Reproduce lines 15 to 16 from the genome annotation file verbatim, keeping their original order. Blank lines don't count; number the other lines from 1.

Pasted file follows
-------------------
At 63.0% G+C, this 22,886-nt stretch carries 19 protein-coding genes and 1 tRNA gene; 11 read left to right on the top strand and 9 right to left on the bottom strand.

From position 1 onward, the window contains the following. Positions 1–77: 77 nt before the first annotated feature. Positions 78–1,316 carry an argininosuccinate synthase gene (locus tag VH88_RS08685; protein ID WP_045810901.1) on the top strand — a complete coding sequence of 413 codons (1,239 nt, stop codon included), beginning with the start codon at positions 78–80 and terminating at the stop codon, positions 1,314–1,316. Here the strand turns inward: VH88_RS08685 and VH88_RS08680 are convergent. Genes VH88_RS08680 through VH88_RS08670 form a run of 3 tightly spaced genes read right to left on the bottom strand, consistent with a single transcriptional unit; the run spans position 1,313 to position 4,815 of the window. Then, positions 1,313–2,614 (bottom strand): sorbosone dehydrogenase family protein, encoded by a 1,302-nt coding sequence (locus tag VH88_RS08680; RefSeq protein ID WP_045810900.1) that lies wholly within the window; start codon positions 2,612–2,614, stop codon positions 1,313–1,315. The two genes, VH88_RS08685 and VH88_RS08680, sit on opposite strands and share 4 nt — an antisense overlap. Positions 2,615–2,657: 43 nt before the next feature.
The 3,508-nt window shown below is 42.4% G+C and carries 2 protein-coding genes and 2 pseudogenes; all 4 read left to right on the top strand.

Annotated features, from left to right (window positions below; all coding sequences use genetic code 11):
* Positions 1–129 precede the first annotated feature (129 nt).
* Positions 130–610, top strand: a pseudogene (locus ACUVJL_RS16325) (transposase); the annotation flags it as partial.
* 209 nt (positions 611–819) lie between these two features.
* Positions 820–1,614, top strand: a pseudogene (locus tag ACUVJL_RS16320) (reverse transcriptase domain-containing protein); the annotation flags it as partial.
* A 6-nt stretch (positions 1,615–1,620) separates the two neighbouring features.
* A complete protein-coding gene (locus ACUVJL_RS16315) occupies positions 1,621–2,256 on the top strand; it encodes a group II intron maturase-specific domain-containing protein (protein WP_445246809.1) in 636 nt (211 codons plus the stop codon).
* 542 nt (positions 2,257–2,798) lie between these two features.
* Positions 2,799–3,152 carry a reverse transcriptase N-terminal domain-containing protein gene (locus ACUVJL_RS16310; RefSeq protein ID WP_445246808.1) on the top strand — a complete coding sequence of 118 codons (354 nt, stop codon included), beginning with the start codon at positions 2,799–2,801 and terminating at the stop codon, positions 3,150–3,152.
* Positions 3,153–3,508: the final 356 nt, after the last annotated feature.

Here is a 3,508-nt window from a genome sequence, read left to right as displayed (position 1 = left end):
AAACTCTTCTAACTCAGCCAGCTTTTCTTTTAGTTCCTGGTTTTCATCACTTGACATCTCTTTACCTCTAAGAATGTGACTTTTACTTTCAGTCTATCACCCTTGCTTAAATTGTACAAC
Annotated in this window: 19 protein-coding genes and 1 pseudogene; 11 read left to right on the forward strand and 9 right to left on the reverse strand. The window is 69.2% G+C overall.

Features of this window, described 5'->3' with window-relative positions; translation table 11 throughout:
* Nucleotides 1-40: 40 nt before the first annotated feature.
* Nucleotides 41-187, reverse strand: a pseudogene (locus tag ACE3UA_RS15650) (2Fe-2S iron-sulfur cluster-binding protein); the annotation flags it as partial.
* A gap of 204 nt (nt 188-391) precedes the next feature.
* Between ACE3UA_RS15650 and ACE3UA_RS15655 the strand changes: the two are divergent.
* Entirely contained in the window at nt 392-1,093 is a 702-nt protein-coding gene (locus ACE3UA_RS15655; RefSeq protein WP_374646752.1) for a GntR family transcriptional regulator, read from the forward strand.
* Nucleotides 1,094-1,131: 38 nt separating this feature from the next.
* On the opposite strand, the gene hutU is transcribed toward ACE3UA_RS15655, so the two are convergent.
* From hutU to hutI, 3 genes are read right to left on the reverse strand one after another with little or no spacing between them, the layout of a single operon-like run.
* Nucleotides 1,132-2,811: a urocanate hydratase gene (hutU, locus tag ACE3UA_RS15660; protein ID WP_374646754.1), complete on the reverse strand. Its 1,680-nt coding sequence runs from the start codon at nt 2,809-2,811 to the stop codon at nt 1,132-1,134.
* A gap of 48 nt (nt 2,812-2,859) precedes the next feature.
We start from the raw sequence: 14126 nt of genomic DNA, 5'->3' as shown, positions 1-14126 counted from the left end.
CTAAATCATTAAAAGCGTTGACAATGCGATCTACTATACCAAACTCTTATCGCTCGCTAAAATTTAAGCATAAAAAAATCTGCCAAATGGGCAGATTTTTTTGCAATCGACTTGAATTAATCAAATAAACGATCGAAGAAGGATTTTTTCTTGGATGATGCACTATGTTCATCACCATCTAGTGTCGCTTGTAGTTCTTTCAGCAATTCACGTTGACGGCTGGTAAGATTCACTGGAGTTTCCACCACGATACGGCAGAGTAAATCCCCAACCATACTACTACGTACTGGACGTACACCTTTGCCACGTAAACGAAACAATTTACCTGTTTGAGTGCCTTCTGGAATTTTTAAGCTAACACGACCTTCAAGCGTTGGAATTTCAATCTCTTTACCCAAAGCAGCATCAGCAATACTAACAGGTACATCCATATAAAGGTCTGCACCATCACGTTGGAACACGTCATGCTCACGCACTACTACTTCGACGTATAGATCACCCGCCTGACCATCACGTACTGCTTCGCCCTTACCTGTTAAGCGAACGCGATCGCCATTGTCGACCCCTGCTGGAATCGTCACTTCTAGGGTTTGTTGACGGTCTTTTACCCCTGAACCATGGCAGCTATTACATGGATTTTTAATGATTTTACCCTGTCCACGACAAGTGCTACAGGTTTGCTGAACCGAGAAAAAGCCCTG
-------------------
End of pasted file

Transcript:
AAACTCTTCTAACTCAGCCAGCTTTTCTTTTAGTTCCTGGTTTTCATCACTTGACATCTCTTTACCTCTAAGAATGTGACTTTTACTTTCAGTCTATCACCCTTGCTTAAATTGTACAAC
Annotated in this window: 19 protein-coding genes and 1 pseudogene; 11 read left to right on the forward strand and 9 right to left on the reverse strand. The window is 69.2% G+C overall.